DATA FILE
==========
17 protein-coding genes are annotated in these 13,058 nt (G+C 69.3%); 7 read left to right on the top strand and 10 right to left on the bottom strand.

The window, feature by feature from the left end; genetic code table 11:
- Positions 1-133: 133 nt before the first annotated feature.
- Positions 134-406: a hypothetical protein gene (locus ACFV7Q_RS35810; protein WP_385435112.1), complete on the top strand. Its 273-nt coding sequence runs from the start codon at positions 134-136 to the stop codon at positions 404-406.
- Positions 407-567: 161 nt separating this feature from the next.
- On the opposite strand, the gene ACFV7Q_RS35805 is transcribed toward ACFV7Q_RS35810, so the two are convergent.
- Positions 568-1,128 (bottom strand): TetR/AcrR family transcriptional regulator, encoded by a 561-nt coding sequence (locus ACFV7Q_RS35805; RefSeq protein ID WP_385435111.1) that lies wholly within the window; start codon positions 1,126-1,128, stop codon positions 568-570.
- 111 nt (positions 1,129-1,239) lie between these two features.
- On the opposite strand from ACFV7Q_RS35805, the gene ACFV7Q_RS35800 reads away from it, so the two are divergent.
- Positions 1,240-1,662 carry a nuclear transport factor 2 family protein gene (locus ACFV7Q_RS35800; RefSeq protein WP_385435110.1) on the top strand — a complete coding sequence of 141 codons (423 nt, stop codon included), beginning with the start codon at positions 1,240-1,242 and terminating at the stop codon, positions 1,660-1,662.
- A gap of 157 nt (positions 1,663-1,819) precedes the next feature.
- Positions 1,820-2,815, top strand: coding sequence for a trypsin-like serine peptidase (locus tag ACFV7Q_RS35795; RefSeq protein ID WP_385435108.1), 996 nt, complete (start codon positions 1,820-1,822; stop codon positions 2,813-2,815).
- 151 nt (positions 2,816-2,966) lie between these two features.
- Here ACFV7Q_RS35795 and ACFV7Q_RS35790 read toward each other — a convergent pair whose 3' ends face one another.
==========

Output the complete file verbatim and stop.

17 protein-coding genes are annotated in these 13,058 nt (G+C 69.3%); 7 read left to right on the top strand and 10 right to left on the bottom strand.

The window, feature by feature from the left end; genetic code table 11:
- Positions 1-133: 133 nt before the first annotated feature.
- Positions 134-406: a hypothetical protein gene (locus ACFV7Q_RS35810; protein WP_385435112.1), complete on the top strand. Its 273-nt coding sequence runs from the start codon at positions 134-136 to the stop codon at positions 404-406.
- Positions 407-567: 161 nt separating this feature from the next.
- On the opposite strand, the gene ACFV7Q_RS35805 is transcribed toward ACFV7Q_RS35810, so the two are convergent.
- Positions 568-1,128 (bottom strand): TetR/AcrR family transcriptional regulator, encoded by a 561-nt coding sequence (locus ACFV7Q_RS35805; RefSeq protein ID WP_385435111.1) that lies wholly within the window; start codon positions 1,126-1,128, stop codon positions 568-570.
- 111 nt (positions 1,129-1,239) lie between these two features.
- On the opposite strand from ACFV7Q_RS35805, the gene ACFV7Q_RS35800 reads away from it, so the two are divergent.
- Positions 1,240-1,662 carry a nuclear transport factor 2 family protein gene (locus ACFV7Q_RS35800; RefSeq protein WP_385435110.1) on the top strand — a complete coding sequence of 141 codons (423 nt, stop codon included), beginning with the start codon at positions 1,240-1,242 and terminating at the stop codon, positions 1,660-1,662.
- A gap of 157 nt (positions 1,663-1,819) precedes the next feature.
- Positions 1,820-2,815, top strand: coding sequence for a trypsin-like serine peptidase (locus tag ACFV7Q_RS35795; RefSeq protein ID WP_385435108.1), 996 nt, complete (start codon positions 1,820-1,822; stop codon positions 2,813-2,815).
- 151 nt (positions 2,816-2,966) lie between these two features.
- Here ACFV7Q_RS35795 and ACFV7Q_RS35790 read toward each other — a convergent pair whose 3' ends face one another.